The staged scene most strongly associated with Shakespeare actually comes from another playwright entirely, Thomas Otway. Little known today, Otway serves as a reminder that a famous playwright and exceedingly popular plays can fall out of public favor—as happened to Shakespeare, and particularly to Romeo and Juliet, which for nearly a century was rarely performed.  In 1642, the Puritan Parliament, at war with King Charles I, closed London's theaters. After Charles II was restored to the throne in 1660 and the theaters were reopened, Shakespeare plays were put on again, including a 1662 revival of Romeo and Juliet. But far more popular was Otway's 1679 play, The History and Fall of Caius Marius, which grafts dialogue, characters, and plot from Romeo and Juliet onto an ancient Roman military and political struggle drawn from Plutarch. Although Shakespeare himself often borrowed heavily from a wide range of sources, Otway's own substantial appropriations—as when the young heroine Lavinia soliloquizes "O Marius, Marius! wherefore art thou Marius?"—might strike modern audiences as a nearly sacrilegious level of plagiarism.

But for much of the 17th and 18th centuries, audiences wouldn't be shocked to hear Lavinia and Marius speaking words commonly thought of as "belonging" to Juliet or Romeo. People in that era were far more likely to be familiar with Otway's play than with Shakespeare's. Caius Marius was produced over 30 times in London between 1701 and 1735; in those same years, Romeo and Juliet wasn't performed at all. Shakespeare wasn't studied in schools, and print copies of the play remained relatively rare—and expensive. The current perception of Shakespeare, particularly Romeo and Juliet, as ubiquitous cultural capital is the product of efforts that only began in the middle of the 18th century (undertaken in no small part by actor, producer, theater manager, and Shakespeare adaptor David Garrick, as much as an act of self-promotion as anything else).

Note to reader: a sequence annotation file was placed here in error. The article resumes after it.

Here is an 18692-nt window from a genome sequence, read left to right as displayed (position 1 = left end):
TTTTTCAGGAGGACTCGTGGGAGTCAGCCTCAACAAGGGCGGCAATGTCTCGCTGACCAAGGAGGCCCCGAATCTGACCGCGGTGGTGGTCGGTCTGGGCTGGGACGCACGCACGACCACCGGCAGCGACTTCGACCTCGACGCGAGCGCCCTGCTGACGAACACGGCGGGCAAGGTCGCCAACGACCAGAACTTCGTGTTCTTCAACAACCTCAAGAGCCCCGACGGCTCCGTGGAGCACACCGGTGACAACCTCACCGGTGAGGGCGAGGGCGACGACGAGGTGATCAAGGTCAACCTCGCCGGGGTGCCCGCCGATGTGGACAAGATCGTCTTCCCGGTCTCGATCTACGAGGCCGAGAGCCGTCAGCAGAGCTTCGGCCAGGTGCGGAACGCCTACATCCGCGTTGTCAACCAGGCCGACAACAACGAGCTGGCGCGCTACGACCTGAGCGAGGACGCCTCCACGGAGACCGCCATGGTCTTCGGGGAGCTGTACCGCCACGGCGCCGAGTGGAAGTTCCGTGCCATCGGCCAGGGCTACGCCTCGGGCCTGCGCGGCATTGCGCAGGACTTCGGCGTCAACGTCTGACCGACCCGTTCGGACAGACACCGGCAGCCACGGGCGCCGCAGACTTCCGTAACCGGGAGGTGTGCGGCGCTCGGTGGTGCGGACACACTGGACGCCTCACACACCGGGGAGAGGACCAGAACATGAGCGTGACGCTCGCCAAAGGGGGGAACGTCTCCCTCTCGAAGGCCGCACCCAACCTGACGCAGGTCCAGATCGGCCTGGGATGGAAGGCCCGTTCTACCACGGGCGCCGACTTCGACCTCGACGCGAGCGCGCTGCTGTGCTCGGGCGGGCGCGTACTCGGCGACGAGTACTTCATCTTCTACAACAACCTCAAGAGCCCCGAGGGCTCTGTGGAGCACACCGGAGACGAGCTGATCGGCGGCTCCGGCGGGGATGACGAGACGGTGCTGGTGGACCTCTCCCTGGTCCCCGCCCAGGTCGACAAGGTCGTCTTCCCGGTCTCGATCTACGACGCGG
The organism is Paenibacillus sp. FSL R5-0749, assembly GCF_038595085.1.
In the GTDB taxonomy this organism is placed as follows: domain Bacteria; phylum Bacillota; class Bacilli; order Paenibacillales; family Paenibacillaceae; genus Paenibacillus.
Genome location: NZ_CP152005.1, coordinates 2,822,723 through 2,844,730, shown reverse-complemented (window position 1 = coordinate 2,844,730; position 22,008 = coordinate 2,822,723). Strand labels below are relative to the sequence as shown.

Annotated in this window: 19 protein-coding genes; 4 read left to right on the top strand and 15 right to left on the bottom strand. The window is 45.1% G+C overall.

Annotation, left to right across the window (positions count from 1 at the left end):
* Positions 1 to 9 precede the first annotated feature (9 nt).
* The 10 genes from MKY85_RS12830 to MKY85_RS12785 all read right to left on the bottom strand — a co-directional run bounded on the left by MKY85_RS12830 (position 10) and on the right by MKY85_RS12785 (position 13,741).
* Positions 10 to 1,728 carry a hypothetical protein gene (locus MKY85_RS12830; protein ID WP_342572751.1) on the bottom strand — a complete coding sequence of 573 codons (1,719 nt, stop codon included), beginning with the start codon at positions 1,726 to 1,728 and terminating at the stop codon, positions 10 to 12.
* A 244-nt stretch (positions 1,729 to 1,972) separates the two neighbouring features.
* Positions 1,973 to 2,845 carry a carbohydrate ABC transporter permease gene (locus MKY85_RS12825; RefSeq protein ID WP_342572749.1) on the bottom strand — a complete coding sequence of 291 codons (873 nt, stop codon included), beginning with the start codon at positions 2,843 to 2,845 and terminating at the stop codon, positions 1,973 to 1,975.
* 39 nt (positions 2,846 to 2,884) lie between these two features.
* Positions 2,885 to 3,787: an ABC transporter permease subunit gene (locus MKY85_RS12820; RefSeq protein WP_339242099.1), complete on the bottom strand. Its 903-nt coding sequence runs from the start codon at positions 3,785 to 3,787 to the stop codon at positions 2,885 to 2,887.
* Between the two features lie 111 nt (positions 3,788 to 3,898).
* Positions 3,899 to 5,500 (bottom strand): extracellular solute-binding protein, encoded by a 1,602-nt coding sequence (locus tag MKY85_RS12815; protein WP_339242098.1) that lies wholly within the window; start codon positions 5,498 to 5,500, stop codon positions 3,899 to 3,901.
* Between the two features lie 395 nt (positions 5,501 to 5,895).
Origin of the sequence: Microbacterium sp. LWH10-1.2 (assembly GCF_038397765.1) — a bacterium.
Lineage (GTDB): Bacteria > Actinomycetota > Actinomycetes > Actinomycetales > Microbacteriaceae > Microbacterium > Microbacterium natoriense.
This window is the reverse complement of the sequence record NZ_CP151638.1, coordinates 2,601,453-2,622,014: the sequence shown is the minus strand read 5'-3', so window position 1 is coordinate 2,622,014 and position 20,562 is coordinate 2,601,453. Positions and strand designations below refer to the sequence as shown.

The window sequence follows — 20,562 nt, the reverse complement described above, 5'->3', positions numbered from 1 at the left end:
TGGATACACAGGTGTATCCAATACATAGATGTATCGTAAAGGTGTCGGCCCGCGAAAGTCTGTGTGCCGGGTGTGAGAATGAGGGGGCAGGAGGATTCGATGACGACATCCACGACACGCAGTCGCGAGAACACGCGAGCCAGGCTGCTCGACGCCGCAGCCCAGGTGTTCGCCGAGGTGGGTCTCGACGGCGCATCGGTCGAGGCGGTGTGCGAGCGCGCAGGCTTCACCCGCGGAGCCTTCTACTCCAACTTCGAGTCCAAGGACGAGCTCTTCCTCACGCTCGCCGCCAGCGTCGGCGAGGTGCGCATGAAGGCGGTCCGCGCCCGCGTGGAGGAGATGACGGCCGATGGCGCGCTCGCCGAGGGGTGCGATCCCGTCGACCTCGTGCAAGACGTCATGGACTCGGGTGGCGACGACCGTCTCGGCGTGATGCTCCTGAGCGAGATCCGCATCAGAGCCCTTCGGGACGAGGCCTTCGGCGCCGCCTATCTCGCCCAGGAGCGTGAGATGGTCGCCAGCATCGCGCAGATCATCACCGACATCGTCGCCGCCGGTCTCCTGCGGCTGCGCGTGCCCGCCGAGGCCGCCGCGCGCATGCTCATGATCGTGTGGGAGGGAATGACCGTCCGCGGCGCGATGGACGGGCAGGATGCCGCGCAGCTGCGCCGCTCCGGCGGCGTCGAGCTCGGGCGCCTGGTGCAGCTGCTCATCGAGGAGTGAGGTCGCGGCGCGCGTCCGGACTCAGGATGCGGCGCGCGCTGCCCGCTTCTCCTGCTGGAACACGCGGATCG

And, as it turns out, the seemingly quintessential Romeo and Juliet scene should actually be attributed to Otway, who explicitly staged his version of the exchange between the lovers with Lavinia "in the balcony" while Romeo responds from the garden below. Garrick retained the balcony in his revival of Romeo and Juliet at London's Drury Lane, along with another of Otway's innovations (this one resurrected more recently by Baz Luhrmann): giving the lovers one last scene together after Lavinia/Juliet's fake poison wears off, before Marius/Romeo's real poison kicks in.

Spranger Barry, who initially played Romeo in Garrick's production, left Drury Lane and joined the rival Covent Garden theater, where he starred in a competing Romeo and Juliet, immortalized in a popular etching establishing the visual iconography of the "balcony scene." The image of Juliet on her balcony with Romeo below has thereafter been given a seemingly eternal and ever-expanding life. The Internet offers countless examples in which toddlers, cats, dogs, Lego figures, and even pieces of fruit "act out" the balcony scene. The half million visitors who flock to Verona each year can even act it out for themselves on a pseudo-balcony that was constructed by adding an old sarcophagus to the exterior of a building dubiously christened "Casa di Giulietta" in the early 20th century, specifically to satisfy the hordes of tourists seeking an authentic Romeo and Juliet experience.

I'm not suggesting audiences should condemn the cultural process of adaptation, appropriation, and revision that created the cult of the balcony. In fact, I myself am a flagrant Shakespeare adaptor. The reason I re-read Romeo and Juliet a couple of years ago, and first noticed the lack of a balcony, is that I was writing my novel Juliet's Nurse. The story imagines the 14 years leading up to the events in the play, as told by one of Shakespeare's most memorable "minor" characters. As a novelist, I confronted what actors and directors have long known: Adaptation is not a violation of some unalterable essence of Shakespeare's oeuvre—it's integral to our experience of his work.